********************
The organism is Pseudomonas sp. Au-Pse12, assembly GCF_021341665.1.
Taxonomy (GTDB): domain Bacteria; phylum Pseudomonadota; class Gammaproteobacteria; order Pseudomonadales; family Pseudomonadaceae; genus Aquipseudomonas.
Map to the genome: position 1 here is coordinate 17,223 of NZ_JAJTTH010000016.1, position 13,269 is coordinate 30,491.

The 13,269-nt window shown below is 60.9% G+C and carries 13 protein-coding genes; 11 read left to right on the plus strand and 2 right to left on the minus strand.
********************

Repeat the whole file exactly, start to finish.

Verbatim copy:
The organism is Pseudomonas sp. Au-Pse12, assembly GCF_021341665.1.
Taxonomy (GTDB): domain Bacteria; phylum Pseudomonadota; class Gammaproteobacteria; order Pseudomonadales; family Pseudomonadaceae; genus Aquipseudomonas.
Map to the genome: position 1 here is coordinate 17,223 of NZ_JAJTTH010000016.1, position 13,269 is coordinate 30,491.

The 13,269-nt window shown below is 60.9% G+C and carries 13 protein-coding genes; 11 read left to right on the plus strand and 2 right to left on the minus strand.